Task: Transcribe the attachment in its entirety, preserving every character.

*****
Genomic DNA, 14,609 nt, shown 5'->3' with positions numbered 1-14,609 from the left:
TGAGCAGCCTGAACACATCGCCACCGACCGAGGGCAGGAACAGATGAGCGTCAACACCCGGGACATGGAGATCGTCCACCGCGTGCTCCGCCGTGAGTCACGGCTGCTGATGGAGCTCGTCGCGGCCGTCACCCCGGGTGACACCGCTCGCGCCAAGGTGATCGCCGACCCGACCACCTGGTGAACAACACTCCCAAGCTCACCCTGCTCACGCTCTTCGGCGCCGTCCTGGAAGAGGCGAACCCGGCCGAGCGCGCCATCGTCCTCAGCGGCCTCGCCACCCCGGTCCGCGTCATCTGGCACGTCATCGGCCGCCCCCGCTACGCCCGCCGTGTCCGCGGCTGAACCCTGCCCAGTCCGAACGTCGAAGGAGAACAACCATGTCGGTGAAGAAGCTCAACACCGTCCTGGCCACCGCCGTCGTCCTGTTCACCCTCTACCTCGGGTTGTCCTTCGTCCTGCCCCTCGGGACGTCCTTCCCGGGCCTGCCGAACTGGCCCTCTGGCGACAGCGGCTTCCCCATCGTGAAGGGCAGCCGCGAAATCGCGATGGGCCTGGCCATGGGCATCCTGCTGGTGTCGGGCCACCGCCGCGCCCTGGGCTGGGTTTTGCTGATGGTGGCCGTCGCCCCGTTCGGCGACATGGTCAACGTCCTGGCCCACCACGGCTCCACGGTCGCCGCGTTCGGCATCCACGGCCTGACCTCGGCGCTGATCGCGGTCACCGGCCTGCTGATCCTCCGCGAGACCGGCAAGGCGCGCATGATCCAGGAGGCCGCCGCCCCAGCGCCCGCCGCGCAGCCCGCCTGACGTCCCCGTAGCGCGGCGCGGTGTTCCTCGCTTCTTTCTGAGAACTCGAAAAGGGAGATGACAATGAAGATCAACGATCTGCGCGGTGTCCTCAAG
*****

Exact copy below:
Genomic DNA, 14,609 nt, shown 5'->3' with positions numbered 1-14,609 from the left:
TGAGCAGCCTGAACACATCGCCACCGACCGAGGGCAGGAACAGATGAGCGTCAACACCCGGGACATGGAGATCGTCCACCGCGTGCTCCGCCGTGAGTCACGGCTGCTGATGGAGCTCGTCGCGGCCGTCACCCCGGGTGACACCGCTCGCGCCAAGGTGATCGCCGACCCGACCACCTGGTGAACAACACTCCCAAGCTCACCCTGCTCACGCTCTTCGGCGCCGTCCTGGAAGAGGCGAACCCGGCCGAGCGCGCCATCGTCCTCAGCGGCCTCGCCACCCCGGTCCGCGTCATCTGGCACGTCATCGGCCGCCCCCGCTACGCCCGCCGTGTCCGCGGCTGAACCCTGCCCAGTCCGAACGTCGAAGGAGAACAACCATGTCGGTGAAGAAGCTCAACACCGTCCTGGCCACCGCCGTCGTCCTGTTCACCCTCTACCTCGGGTTGTCCTTCGTCCTGCCCCTCGGGACGTCCTTCCCGGGCCTGCCGAACTGGCCCTCTGGCGACAGCGGCTTCCCCATCGTGAAGGGCAGCCGCGAAATCGCGATGGGCCTGGCCATGGGCATCCTGCTGGTGTCGGGCCACCGCCGCGCCCTGGGCTGGGTTTTGCTGATGGTGGCCGTCGCCCCGTTCGGCGACATGGTCAACGTCCTGGCCCACCACGGCTCCACGGTCGCCGCGTTCGGCATCCACGGCCTGACCTCGGCGCTGATCGCGGTCACCGGCCTGCTGATCCTCCGCGAGACCGGCAAGGCGCGCATGATCCAGGAGGCCGCCGCCCCAGCGCCCGCCGCGCAGCCCGCCTGACGTCCCCGTAGCGCGGCGCGGTGTTCCTCGCTTCTTTCTGAGAACTCGAAAAGGGAGATGACAATGAAGATCAACGATCTGCGCGGTGTCCTCAAG